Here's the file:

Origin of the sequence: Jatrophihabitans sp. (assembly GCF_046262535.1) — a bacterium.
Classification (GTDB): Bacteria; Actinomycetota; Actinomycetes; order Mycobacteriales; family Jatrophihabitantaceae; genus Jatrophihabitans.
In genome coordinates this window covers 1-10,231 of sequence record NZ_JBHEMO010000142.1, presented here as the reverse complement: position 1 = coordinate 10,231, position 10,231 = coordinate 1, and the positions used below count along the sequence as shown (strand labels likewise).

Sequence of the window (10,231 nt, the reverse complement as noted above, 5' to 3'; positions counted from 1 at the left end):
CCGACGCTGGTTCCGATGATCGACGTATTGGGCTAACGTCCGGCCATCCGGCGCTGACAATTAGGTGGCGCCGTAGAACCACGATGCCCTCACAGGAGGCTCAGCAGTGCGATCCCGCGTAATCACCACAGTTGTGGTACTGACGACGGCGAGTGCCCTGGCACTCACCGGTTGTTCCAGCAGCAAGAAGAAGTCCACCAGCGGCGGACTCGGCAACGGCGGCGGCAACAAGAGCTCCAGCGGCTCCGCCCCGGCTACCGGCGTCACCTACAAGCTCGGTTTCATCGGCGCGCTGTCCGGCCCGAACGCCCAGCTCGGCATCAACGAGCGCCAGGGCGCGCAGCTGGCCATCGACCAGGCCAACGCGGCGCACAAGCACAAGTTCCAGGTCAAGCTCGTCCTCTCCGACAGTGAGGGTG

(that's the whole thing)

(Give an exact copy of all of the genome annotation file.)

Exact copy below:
Origin of the sequence: Jatrophihabitans sp. (assembly GCF_046262535.1) — a bacterium.
Classification (GTDB): Bacteria; Actinomycetota; Actinomycetes; order Mycobacteriales; family Jatrophihabitantaceae; genus Jatrophihabitans.
In genome coordinates this window covers 1-10,231 of sequence record NZ_JBHEMO010000142.1, presented here as the reverse complement: position 1 = coordinate 10,231, position 10,231 = coordinate 1, and the positions used below count along the sequence as shown (strand labels likewise).

Sequence of the window (10,231 nt, the reverse complement as noted above, 5' to 3'; positions counted from 1 at the left end):
CCGACGCTGGTTCCGATGATCGACGTATTGGGCTAACGTCCGGCCATCCGGCGCTGACAATTAGGTGGCGCCGTAGAACCACGATGCCCTCACAGGAGGCTCAGCAGTGCGATCCCGCGTAATCACCACAGTTGTGGTACTGACGACGGCGAGTGCCCTGGCACTCACCGGTTGTTCCAGCAGCAAGAAGAAGTCCACCAGCGGCGGACTCGGCAACGGCGGCGGCAACAAGAGCTCCAGCGGCTCCGCCCCGGCTACCGGCGTCACCTACAAGCTCGGTTTCATCGGCGCGCTGTCCGGCCCGAACGCCCAGCTCGGCATCAACGAGCGCCAGGGCGCGCAGCTGGCCATCGACCAGGCCAACGCGGCGCACAAGCACAAGTTCCAGGTCAAGCTCGTCCTCTCCGACAGTGAGGGTG